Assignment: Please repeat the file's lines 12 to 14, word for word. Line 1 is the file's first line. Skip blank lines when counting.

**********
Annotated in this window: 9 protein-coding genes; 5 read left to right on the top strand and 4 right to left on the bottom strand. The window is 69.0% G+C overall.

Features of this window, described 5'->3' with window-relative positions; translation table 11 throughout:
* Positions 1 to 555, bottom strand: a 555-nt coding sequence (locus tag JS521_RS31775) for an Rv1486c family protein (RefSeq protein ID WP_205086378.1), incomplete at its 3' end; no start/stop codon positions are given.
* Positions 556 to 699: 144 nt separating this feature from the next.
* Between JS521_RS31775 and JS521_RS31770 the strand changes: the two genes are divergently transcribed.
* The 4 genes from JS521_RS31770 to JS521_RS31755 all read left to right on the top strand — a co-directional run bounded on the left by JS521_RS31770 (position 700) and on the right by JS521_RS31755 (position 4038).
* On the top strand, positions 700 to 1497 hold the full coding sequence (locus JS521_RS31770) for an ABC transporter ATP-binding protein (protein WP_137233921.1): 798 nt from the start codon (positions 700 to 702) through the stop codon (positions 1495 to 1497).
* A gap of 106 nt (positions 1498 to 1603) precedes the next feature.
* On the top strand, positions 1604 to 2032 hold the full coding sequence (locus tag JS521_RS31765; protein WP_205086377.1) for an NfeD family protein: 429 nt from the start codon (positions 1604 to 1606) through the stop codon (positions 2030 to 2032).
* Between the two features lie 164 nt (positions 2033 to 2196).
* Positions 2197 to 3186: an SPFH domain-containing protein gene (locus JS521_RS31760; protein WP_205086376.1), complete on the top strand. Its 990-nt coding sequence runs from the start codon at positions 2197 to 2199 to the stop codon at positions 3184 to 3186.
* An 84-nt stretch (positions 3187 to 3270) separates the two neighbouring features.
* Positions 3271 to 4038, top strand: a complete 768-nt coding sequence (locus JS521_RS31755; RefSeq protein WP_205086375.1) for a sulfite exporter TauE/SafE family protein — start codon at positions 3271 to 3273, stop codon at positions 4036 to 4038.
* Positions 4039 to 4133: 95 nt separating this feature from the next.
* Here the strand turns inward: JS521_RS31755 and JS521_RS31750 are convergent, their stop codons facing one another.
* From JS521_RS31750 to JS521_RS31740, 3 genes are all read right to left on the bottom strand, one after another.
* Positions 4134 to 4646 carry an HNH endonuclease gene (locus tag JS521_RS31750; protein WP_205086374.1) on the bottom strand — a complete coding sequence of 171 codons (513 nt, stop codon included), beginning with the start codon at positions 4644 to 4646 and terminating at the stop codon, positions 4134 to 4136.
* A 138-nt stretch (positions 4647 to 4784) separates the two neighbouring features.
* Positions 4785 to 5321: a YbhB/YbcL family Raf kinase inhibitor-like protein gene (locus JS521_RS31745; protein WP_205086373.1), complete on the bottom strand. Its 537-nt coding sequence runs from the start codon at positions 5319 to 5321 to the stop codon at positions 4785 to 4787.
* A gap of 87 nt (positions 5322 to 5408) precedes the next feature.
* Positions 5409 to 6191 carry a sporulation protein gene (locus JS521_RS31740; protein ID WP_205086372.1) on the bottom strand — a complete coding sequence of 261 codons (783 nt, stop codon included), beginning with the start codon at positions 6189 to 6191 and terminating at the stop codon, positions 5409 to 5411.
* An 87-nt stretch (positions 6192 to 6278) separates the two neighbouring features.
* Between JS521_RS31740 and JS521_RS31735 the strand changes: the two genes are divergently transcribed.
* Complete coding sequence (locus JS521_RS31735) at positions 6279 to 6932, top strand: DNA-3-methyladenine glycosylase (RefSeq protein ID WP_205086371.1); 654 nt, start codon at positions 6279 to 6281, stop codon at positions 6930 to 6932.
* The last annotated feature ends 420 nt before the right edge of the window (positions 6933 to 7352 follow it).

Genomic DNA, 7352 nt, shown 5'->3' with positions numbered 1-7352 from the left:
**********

* An 84-nt stretch (positions 3187 to 3270) separates the two neighbouring features.
* Positions 3271 to 4038, top strand: a complete 768-nt coding sequence (locus JS521_RS31755; RefSeq protein WP_205086375.1) for a sulfite exporter TauE/SafE family protein — start codon at positions 3271 to 3273, stop codon at positions 4036 to 4038.
* Positions 4039 to 4133: 95 nt separating this feature from the next.